My response to the letters that appeared in the New York Times on March 2nd. These letters were, in turn, responding to my op-ed in the Times.
I will add to this blog post, to respond to one more letter, so check back if you’re interested.
- They present one clinical trial, Predimed, on the ‘Mediterranean Diet,’ to defend their work. This trial showed only that the Med diet performs better than a low-fat diet. But the low-fat diet is a failed diet. Any diet higher in fat performs better than the low-fat diet (which is why the USDA/AHA are trying to back off their low-fat diet recommendations). Also the diet in the Predimed diet did not reduce red meat which is completely different than Harvard’s “Mediterranean Diet,” which locates red meat in the tiny tip of the pyramid, above sweets even (so according to them we should eat more sweets than red meat). PREDIMED therefore tested a different diet than the one Willett et al propose. The benefits seen on PREDIMED therefore cannot be conferred upon the Harvard diet. Moreover, there are many other important findings from Harvard (and other epi studies) that have not been successfully confirmed by clinical trails. When tested by clinical trials, epi studies are only found to be right 0-20% of the time. That is a poor record upon which to base public health recommendations. This was the main point I was making in my op-ed, and their letter does not respond to this.
- Their second argument is that study I cite was by researchers at a private institution rather than the NIH, which supports their work. This argument is a variation of one I often see, which is that the advice of experts should be trusted more than the advice of non experts and that large institutions should be more trustworthy than journalists. In general, I might agree with this. The field of nutrition science, however, has become entrenched in its mistakes, a situation that is now becoming obvious: sixty years of expert advice on dietary cholesterol has been overturned, as has the expert advice on the low-fat diet; sixty years of expert advice on saturated fats has been seriously challenged. The reversals on these lynchpins of dietary advice show that the experts in large institutions have been wrong and in fact, cannot be trusted based on their authority alone.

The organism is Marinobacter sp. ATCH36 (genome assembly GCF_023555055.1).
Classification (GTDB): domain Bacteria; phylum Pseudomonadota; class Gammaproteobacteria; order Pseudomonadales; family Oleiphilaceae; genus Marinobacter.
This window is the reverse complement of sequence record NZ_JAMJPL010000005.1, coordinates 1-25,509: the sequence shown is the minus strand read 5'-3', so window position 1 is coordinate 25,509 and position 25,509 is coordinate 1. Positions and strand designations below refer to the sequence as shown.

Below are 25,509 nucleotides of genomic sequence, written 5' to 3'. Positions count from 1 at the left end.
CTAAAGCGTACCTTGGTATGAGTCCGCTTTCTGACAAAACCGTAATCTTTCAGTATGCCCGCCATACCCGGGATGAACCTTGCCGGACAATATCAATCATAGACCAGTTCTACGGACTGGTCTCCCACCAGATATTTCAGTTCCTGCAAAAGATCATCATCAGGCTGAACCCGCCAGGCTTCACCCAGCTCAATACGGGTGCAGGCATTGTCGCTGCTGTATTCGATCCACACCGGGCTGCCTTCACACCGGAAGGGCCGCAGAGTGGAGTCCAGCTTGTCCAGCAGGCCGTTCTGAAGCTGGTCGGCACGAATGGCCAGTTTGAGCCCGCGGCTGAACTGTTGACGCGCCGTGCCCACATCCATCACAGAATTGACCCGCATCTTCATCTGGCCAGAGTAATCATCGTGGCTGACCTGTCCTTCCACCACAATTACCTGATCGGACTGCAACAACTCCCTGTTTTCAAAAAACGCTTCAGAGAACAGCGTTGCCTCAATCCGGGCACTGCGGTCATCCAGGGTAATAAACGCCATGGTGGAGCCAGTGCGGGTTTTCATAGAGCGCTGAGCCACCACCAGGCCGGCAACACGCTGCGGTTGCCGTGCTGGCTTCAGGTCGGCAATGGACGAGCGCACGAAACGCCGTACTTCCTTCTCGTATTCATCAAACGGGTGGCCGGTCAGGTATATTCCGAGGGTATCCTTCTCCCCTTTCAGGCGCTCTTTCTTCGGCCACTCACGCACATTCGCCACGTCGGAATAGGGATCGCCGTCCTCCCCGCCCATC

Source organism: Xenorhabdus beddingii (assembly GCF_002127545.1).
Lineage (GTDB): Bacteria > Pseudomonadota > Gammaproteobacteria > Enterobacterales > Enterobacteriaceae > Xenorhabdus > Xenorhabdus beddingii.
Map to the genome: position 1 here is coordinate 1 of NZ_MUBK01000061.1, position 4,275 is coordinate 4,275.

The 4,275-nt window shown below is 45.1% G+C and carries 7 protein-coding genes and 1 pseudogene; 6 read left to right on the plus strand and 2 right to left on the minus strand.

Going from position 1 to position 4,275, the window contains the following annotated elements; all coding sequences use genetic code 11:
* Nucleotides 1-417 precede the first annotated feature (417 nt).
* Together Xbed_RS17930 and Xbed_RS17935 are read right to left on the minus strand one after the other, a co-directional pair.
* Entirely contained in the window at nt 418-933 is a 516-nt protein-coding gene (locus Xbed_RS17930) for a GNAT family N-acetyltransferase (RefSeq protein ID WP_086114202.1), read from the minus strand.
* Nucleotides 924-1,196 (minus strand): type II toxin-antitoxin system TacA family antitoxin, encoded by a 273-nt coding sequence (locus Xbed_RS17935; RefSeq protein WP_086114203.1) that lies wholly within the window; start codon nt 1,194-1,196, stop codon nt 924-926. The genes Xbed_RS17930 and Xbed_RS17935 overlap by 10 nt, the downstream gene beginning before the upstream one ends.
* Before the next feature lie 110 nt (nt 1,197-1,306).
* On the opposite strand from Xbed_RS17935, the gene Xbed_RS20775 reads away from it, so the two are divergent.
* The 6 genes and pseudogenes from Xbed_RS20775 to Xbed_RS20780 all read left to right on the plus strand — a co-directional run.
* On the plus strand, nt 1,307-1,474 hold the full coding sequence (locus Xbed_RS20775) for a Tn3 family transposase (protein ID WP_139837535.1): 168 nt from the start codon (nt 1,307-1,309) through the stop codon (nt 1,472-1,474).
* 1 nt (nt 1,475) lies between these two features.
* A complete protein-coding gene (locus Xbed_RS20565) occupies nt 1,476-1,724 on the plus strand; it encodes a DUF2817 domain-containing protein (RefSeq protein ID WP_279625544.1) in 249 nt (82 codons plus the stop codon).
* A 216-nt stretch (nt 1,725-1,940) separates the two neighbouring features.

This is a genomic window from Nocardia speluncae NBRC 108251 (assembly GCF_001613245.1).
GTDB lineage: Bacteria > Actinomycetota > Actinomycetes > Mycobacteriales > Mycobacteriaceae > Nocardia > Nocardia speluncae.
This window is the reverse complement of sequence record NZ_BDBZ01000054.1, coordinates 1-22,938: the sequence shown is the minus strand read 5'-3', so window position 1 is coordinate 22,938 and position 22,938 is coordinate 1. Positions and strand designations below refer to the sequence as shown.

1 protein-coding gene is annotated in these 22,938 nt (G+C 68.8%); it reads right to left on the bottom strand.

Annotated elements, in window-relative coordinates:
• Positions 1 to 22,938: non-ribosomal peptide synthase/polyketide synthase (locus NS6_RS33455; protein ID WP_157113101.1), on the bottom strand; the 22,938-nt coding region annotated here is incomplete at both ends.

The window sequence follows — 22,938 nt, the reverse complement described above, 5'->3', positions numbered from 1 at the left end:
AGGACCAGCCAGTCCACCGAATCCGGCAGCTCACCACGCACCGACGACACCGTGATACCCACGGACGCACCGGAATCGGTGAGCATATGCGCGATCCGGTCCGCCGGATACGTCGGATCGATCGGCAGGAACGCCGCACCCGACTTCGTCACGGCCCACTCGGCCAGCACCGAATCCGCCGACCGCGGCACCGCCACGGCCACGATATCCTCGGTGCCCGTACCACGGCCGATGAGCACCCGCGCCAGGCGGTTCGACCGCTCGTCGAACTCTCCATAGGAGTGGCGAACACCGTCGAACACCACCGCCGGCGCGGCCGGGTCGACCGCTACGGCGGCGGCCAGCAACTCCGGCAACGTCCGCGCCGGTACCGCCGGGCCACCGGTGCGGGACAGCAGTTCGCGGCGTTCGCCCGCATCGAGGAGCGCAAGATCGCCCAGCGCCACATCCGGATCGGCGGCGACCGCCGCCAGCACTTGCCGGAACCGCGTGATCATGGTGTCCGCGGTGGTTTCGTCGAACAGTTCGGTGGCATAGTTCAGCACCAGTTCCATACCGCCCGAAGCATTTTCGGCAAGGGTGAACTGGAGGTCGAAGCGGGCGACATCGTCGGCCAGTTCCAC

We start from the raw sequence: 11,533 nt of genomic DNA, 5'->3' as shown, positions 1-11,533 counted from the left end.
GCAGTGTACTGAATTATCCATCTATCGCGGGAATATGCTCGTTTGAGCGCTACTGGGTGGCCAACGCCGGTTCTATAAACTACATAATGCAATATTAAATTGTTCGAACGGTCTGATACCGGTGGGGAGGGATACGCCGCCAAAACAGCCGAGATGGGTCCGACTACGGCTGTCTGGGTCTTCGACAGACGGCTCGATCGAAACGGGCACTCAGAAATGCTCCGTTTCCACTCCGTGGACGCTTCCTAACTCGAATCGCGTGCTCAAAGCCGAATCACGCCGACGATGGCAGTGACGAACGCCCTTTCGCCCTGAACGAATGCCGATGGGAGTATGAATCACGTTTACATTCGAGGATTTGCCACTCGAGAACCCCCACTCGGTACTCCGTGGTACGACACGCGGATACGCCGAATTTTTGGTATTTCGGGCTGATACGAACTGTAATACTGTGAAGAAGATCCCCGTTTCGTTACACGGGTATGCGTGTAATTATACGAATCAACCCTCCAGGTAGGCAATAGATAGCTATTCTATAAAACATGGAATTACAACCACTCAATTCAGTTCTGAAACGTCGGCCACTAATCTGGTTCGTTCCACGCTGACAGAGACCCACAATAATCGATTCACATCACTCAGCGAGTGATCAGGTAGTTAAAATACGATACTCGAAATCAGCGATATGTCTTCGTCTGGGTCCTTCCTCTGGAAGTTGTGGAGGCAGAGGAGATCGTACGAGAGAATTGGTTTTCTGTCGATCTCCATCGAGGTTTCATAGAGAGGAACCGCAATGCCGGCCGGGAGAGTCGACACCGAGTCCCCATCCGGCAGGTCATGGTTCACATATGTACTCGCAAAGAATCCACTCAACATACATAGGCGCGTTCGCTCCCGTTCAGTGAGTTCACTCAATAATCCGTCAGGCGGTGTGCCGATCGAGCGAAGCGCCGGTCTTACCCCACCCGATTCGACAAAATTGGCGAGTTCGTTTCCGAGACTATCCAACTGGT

(As a secondary point, the study I cite has largely been replicated by John Ioannidis at Stanford University, and there are other academic researchers making these same points, so the particular institution behind this particular study is not especially important.)
- Willett and Stampfer state that I say all carbs are bad. Nowhere do I say this. My point is that our Dietary Guidelines should back off the high-carb diet, to a more moderate level of carbs, as we had back in the 1960s (when carbs represented about 40% of calories; this has risen to more than 50%).
Letter by Adhoot about meat consumption:
This letter says that we used to eat more red meat in 1909. This is incorrect. See chart page 115 in my book. We eat a bit less meat than we did in 1909. And in 1800, Americans ate 3-4 times more red meat than they do today.